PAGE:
The chloride channel's hourglass shape helps overcome the energy barrier between the outside of a cell and its internal environment, report MacKinnon and colleagues. "Being charged, ions would rather be in water than in an oily membrane," says MacKinnon. "Nature has to have a mechanism to get the ion across the cell membrane." The chloride ion's negative charge requires different conditions, and a different structural configuration, than the potassium ion's positive charge.
Part of this structural difference lies in the channel's pore composition feature. The two bacterial chloride channels pictured in the Nature paper—from salmonella typhimurium and Escherichia coli—are homodimers, meaning they have two identical subunits composing the overall structure. Each subunit has its own pore for chloride ions to pass through.
The potassium ion channel, by contrast, is a tetramer, meaning its overall structure comprises four identical or similar subunits. These channels have only one pore encircled by the four parts.
"In the potassium channel, we saw that nature used the alpha-helices to accomplish a partial negative charge," says MacKinnon. "In the chloride channel nature flipped the helices around to put the partial positive end of the helix near the chloride ion. It’s very beautiful."
The gating mechanism of the chloride channel also is unique. The crystallographic images from MacKinnon's group reveal a glutamate side chain to the structure that potentially blocks the ion pathway. For the first time, insight to the chloride channel's gating mechanism is revealed.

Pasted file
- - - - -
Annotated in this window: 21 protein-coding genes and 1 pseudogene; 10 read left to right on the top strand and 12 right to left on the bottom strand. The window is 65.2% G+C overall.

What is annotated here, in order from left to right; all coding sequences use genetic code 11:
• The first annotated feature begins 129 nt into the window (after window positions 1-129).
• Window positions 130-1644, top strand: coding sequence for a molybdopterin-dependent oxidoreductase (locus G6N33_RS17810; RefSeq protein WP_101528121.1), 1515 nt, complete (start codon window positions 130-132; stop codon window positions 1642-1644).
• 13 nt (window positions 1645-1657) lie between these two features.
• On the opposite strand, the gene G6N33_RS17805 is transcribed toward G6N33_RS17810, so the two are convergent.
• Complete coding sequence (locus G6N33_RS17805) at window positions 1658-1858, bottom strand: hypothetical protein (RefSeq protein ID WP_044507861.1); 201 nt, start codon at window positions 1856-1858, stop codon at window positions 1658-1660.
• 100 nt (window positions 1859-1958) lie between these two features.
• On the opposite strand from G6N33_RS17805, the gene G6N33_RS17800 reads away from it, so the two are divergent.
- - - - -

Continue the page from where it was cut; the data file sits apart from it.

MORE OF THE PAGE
As with MacKinnon and his colleagues’ work on the potassium ion channels, many refinements to the data presented in Nature will follow. "We will look more closely and try to get pictures of the gating and selectivity features of the ClC chloride channel," says MacKinnon. The team wants to see, atom by atom, what transports the chloride ion so well to its destination.
At The Rockefeller University, postdoctoral fellows Raimund Dutzler and Martine Cadene, Research Scientist Ernest Campbell and Professor Brian Chait as well as MacKinnon conducted this research.
The research was funded by grants from the NIH to Professors Chait and MacKinnon.
John D. Rockefeller founded Rockefeller University in 1901 as The Rockefeller Institute for Medical Research. Rockefeller scientists have made significant achievements, including the discovery that DNA is the carrier of genetic information. The University has ties to 21 Nobel laureates, six of whom are on campus. Rockefeller University scientists have received the award in two consecutive years: neurobiologist Paul Greengard, Ph.D., in 2000 and cell biologist Günter Blobel, M.D., Ph.D., in 1999, both in physiology or medicine. At present, 32 faculty are elected members of the U.S. National Academy of Sciences, including the president, Arnold J. Levine, Ph.D. Celebrating its centennial anniversary in 2001, Rockefeller — the nation’s first biomedical research center—continues to lead the field in both scientific inquiry and the development of tomorrow’s scientists.
The above story is based on materials provided by Rockefeller University. Note: Materials may be edited for content and length.